Thursday February 26, 2015
The City Council unanimously approved and authorized the submittal of the TIF District financing plan to the Vermont Economic Progress Council (VEPC) at the Tuesday, Feb. 17 meeting.
This is a necessary step in the financing plan, and a topic of ongoing discussion for several years. Once approved by VEPC, the TIF District financing plan will come before voters this spring for debt authorization of City Center.
The impetus of a tax increment financing district (TIF District) is to help create economic development that would otherwise not occur, and in summer of 2013, VEPC approved South Burlington’s TIF District proposal for the development of a proposed City Center.
The TIF District financing plan, which Project Director Ilona Blanchard presented before council, acts similarly to the TIF District Plan since it is a conceptual master plan for potential new public infrastructure as well as private sector investment. If the TIF District financing plan is approved by voters, South Burlington will set aside 75 percent of the property tax revenue from new development in the district, and use that to repay debt incurred from public investment. Seventy-five percent of the statewide education property tax due will go toward the debt, as well.
The total projected cost is $98 million, 62 percent is TIF eligible, and the city can now incur debt through 2022 instead of 2017. But the city will need to start incurring debt financed by the TIF District before March 2017.
There are 11 projects approved in the TIF District Plan, including Market Street, which is eligible for 100 percent of TIF District financing and is slated to begin construction in 2016. This is the only project the city is committed to currently, but the other future projects approved include the following: Garden Street, City Center/Dumont Park, Community Center (library, city hall, and recreation center), Central Urban Park, public parking, stormwater treatment and wetland mitigation/stream restoration, Williston Road streetscape, and a pedestrian/bicycle bridge over I-89.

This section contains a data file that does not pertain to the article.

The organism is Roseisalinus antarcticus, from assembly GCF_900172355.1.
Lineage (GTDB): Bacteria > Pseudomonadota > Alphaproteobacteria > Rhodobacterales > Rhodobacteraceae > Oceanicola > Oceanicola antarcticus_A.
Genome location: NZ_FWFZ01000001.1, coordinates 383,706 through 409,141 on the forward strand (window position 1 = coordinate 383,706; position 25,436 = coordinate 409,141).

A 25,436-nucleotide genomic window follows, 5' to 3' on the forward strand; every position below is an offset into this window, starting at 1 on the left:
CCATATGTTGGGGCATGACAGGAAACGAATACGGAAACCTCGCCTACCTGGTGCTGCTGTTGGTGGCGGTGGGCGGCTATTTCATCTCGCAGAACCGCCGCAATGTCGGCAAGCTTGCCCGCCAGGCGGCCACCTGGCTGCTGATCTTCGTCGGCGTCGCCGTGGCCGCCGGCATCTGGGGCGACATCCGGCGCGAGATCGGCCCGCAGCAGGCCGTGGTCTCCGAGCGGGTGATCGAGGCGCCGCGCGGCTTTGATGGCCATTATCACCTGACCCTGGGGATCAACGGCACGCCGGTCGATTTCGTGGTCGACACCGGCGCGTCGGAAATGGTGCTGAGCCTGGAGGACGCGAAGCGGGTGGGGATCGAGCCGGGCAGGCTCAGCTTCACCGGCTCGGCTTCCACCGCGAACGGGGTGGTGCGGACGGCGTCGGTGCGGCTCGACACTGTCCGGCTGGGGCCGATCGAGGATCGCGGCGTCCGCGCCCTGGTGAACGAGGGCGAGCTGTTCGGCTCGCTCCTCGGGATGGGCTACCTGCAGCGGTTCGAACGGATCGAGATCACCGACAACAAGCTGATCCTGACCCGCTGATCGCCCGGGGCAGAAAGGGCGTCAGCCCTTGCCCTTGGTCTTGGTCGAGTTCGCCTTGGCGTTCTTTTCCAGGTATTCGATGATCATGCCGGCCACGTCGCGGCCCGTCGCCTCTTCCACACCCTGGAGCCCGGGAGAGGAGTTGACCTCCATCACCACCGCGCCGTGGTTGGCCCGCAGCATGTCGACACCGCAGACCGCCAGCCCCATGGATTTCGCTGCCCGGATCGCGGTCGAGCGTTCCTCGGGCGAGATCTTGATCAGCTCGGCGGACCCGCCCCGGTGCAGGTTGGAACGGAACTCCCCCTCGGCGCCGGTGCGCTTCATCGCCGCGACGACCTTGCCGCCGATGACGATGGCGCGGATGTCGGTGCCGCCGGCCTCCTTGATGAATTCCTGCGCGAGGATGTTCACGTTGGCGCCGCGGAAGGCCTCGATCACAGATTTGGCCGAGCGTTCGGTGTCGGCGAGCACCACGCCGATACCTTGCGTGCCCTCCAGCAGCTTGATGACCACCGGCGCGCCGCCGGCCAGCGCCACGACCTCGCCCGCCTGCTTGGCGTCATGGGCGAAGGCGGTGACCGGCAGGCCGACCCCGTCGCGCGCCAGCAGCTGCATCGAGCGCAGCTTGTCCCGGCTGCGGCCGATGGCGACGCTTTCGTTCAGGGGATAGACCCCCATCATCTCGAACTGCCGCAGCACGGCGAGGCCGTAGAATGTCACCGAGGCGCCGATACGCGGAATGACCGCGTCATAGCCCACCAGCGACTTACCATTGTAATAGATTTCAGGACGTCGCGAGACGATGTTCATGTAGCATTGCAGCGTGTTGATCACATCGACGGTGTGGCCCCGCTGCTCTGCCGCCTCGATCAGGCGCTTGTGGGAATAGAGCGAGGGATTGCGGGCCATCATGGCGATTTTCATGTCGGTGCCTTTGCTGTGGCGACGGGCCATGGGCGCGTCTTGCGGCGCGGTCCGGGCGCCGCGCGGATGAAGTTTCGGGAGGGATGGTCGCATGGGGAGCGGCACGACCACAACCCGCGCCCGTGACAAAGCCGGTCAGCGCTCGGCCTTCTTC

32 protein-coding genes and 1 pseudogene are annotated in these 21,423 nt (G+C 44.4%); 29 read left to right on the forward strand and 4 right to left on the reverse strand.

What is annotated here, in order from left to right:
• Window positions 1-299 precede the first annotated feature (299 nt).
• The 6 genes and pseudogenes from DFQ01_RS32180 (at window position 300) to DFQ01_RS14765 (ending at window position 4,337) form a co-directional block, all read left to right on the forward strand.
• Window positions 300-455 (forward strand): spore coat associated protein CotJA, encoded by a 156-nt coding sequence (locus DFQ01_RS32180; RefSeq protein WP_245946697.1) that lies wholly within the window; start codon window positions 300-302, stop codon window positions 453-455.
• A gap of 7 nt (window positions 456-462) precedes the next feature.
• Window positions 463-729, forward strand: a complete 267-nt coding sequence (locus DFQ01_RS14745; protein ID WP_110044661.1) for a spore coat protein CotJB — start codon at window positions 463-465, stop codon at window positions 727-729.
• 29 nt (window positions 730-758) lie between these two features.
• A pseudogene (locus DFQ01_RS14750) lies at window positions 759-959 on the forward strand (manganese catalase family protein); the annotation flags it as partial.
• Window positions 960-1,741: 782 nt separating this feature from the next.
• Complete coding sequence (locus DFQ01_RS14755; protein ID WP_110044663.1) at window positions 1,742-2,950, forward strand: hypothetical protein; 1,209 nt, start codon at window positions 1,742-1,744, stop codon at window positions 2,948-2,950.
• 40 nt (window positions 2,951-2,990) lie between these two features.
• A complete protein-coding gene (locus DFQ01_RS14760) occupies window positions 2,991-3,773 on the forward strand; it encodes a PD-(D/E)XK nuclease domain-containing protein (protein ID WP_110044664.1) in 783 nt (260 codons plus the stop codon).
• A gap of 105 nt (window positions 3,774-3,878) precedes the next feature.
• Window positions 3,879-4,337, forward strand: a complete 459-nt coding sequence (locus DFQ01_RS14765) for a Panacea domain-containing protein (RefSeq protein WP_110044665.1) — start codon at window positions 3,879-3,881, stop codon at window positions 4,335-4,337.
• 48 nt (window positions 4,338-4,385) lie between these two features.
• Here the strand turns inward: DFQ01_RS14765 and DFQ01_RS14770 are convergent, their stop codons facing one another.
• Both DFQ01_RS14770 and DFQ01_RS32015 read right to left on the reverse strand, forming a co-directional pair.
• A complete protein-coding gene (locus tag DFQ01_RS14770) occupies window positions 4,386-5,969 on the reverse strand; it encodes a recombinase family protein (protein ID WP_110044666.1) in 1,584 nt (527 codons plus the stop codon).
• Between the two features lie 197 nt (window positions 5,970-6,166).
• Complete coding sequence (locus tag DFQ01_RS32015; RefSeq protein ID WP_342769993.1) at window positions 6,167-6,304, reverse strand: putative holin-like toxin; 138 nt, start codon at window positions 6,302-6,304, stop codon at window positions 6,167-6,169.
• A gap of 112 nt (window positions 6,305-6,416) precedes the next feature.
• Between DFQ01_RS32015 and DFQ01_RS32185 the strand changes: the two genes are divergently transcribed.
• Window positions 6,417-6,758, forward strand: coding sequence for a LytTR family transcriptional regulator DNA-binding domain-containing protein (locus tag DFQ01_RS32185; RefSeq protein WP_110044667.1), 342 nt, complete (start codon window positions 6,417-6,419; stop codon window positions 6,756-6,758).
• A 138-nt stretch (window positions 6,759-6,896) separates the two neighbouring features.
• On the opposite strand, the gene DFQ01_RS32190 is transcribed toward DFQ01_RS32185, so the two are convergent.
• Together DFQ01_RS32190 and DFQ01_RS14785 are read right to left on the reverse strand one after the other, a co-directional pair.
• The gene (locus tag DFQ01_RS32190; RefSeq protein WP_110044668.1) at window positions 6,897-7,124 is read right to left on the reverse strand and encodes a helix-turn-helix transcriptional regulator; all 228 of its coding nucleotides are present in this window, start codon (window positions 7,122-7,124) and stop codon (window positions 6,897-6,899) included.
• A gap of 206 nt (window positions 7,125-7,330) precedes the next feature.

Some projects, like Market Street and public parking, are 100 percent eligible for TIF District financing. Others that range in eligibility--such as the community center--will rely on capital campaigns (fundraising), impact fees, and the CIP Reserve fund for additional funding. Funding will also come from taxpayers; councilors said they wanted to lessen the burden on the residents.
“You won’t have to put a shovel in the ground until the money is made,” proposed councilor John Simson.
“Is the council going to say, as a matter of policy: we’re not going to start any public project until we actually have the money in hand, or are we going take a leap of faith on some things?” City Manager Kevin Dorn asked councilors. “These are going to be the very difficult questions you’re going to have because the TIF revenue is not always going to move in perfect sync with when you’ve got to build something.”
From a developer’s standpoint, Larry Michaels said that he wouldn’t want to build something without already having a buyer.
“I don’t know if the city should take risks,” he said. Having offer agreements and not simply building and hoping the revenue will come are points to consider, he added.
Throughout the discussion, Blanchard presented a series of charts in the TIF District financing plan, including a list of all the parcels within the district, cash flow-TIF financed portion, cash flow-city portion, a summary of all annual debt, a summary of all revenue costs, real property development projects -incremental value, infrastructure costs by year, and a property tax revenue projection summary. This plan outlines an “ideal” situation for the city, Blanchard said.
Councilors concluded that they need to approve and authorize the plan to be submitted to VEPC in order to progress to a public vote. After exiting the public hearing, Councilor Helen Riehle moved to submit the plan to VEPC, Simson seconded, and the vote was unanimous.
SOURCE: Miranda Jonswold, Correspondent